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Archive for May, 2014

“The Red Kimono tells it all—the bitterness and pain as well as the joy, pride and patriotism of a people too resilient to be beaten by racism.”
—Sandra Dallas, New York Times bestselling author of
Tallgrass and True Sisters

In my previous post titled “Updates: Japanese-American Relocation Camp Museum; Camp Nine; Relocation, Arkansas” I examined these three subjects a year after I had written about them in posts on my blog.

Since that time there has been one correction. There have now been visitors to the museum from forty-five states and more than one hundred cities in Arkansas.

(To read the original posts from a year ago, click on the following titles: “Opening of WWII Japanese American Internment Camps Museum” (March 20, 2013) and “Camp Nine: A Book Review with Quotes about the Arkansas Delta” (April 18, 2013.)

Now in this follow-up post I present an update of The Red Kimono, by Jan Morrill, the other book about the relocation camp at Rohwer, near my hometown of McGehee, Arkansas, which I reviewed a year ago. (To read that review titled “The Red Kimono: A Book Review about WWII Japanese Relocation Camps” (May 9, 2013), click on the title.)

Jan Morrill at book signing in Tulsa

Jan Morrill at book signing in Tulsa

In order to write this update I requested that Jan send me information and photos about her and her book since that post a year ago. (To learn more about Jan and her writings, visit her Web site at: http://www.janmorrill.com/.)

Jan Morrill holding copy of her book The Red Kimono

Jam Morrill holding a copy of The Red Kimono (to magnify, click on the photo taken from Jan’s Web site)

Following is part of what Jan wrote to me in response to my request for an update:

1) In August, The Red Kimono was selected as an Editor’s Choice by the Historical Novel Society. [A review of the book can be found at]

http://historicalnovelsociety.org/reviews/the-red-kimono/

2) In May, The Red Kimono was selected as the Best Published Book by the Oklahoma Writers Federation.

3) I recently published a book of haiku titled, Life: Haiku by Haiku. Many of the haiku from The Red Kimono appear in the book, and were read by Susan Gallion [curator of the WWII Japanese-American Museum in McGehee, Arkansas, see the previous post] at the anniversary celebration of the museum.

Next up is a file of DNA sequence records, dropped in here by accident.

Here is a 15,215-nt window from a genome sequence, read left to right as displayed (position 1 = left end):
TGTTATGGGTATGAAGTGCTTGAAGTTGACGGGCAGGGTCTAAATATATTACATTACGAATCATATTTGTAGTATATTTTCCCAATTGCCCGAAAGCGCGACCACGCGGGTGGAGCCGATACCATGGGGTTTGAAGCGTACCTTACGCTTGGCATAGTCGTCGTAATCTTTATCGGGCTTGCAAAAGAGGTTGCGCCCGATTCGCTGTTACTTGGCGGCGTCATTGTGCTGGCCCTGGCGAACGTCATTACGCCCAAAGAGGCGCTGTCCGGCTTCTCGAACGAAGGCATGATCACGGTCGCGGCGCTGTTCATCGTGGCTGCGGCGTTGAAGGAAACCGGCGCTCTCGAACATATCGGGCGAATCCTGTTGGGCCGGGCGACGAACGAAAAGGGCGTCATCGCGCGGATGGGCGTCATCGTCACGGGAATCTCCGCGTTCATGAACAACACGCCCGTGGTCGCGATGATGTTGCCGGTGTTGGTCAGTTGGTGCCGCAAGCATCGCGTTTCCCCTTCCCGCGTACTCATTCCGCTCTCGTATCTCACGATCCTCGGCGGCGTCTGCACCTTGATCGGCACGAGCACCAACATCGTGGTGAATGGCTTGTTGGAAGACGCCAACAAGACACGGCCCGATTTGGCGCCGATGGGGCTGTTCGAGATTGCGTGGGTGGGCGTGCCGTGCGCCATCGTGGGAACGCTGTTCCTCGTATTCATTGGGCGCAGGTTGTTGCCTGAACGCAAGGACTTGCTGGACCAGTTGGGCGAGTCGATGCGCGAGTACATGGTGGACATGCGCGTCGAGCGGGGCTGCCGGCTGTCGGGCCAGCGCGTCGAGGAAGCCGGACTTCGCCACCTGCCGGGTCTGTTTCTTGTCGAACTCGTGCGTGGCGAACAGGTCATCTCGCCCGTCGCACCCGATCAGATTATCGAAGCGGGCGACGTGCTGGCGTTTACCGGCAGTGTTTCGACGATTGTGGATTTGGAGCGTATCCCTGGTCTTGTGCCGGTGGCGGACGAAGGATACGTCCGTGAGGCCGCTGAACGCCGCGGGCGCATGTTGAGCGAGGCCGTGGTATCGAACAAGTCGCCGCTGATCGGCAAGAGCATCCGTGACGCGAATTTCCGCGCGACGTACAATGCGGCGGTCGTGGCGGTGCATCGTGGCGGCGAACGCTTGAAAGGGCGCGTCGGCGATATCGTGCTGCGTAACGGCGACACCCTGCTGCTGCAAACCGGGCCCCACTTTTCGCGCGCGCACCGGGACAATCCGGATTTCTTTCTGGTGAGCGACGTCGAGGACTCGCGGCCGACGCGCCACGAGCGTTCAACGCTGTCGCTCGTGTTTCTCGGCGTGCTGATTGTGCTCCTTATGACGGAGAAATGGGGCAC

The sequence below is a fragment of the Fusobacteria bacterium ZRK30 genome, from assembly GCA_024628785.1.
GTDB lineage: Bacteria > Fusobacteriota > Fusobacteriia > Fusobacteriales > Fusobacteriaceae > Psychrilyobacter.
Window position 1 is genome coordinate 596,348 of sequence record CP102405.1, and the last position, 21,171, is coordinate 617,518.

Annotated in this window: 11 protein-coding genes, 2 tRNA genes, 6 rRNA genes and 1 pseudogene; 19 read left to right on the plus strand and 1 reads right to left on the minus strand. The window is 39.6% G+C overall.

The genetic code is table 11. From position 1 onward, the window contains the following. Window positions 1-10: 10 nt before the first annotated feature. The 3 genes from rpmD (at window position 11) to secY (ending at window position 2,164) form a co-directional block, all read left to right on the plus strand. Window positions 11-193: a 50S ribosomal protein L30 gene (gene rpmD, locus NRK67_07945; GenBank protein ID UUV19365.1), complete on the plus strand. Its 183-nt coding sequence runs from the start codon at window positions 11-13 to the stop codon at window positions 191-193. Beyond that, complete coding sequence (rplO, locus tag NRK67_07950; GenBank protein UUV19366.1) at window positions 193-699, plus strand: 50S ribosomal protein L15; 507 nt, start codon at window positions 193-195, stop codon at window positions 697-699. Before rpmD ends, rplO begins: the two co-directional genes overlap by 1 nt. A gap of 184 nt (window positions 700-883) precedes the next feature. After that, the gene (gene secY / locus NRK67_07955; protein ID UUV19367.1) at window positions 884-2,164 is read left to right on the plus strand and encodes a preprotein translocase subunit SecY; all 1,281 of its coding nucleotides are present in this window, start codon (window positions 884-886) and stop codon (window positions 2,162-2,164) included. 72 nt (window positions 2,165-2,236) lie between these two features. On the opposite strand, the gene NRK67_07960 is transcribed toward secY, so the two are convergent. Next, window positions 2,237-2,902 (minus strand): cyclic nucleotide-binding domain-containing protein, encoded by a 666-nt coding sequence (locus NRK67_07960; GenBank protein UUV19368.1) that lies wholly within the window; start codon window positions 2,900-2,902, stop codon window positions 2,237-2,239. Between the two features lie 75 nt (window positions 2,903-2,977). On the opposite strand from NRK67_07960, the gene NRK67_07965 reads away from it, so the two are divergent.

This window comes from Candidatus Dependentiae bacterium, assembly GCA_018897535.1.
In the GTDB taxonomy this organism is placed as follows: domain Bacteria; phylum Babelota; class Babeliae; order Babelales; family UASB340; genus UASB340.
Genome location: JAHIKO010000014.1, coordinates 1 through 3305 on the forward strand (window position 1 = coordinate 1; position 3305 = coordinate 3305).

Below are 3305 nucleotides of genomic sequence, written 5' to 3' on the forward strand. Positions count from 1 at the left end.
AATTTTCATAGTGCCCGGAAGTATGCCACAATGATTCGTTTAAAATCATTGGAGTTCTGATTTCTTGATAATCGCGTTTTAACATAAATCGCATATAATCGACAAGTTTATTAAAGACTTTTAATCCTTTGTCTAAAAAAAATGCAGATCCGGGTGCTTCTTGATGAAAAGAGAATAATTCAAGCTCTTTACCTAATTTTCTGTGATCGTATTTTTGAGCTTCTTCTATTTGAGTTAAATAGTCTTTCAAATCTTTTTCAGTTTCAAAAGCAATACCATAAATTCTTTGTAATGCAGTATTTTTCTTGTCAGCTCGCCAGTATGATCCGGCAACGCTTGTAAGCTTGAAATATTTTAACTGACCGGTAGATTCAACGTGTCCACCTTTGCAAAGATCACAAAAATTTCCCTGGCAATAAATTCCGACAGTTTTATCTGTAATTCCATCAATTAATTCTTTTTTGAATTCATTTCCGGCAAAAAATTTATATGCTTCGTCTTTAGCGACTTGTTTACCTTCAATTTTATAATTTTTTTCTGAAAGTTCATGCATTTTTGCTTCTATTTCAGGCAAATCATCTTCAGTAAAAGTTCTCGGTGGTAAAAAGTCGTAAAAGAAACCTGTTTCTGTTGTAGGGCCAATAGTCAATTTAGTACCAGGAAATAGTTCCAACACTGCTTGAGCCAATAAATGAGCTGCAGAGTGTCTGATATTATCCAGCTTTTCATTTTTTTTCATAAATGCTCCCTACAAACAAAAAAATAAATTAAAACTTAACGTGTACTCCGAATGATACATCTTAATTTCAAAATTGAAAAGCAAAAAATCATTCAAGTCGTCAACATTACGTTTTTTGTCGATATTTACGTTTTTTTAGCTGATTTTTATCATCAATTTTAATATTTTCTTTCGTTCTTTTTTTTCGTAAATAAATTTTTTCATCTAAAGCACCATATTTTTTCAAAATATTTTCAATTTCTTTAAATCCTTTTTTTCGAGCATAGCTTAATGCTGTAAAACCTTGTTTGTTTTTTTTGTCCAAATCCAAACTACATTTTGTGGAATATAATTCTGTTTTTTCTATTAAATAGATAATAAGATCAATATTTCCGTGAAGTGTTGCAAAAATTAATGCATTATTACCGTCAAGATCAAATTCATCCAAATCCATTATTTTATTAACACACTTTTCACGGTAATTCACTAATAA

4) In August, I will be speaking to the Japan America Society of Chicago.

5) I am currently working on the sequel to The Red Kimono.

Jan Morrill (in red) with George Takei (Star Trek actor who was interned at the camp) at the Rohwer Japanese-American relocation camp in Arkansas

Jam Morrill (in red) with George Takei, a Star Trek actor who was interned in the camp (leaning over with a white box in his hand) on the speakers’ platform at the Rohwer Japanese-American relocation camp near McGehee Arkansas (to magnify, click on the photo)

I am sure that all who are interested in the relocation camps, especially the two near McGehee, would like to congratulate Jan on her writing awards and will look forward to the sequel to The Red Kimono. I will keep readers updated on this subject in this blog.

Meanwhile, to view a brief video interview with Charlotte Schexnayder, the former editor of the McGehee Times, on her experience with the camp at Rohwer, click here.

The Clique Meeting in Tulsa

“The Old South will never die, not as long as there are darling debutantes, doting docents, indomitable dowagers, and other groups of proud Southern women like the Junior League, the Ya Ya Sisterhood, the Sweet Potato Queens, the Steel Magnolias—and the Maggie [McGehee] Clique!”
–Quote by Jimmy Peacock in letter
to Charles Allbright, the Arkansas Traveler columnist,
dated June 10, 2002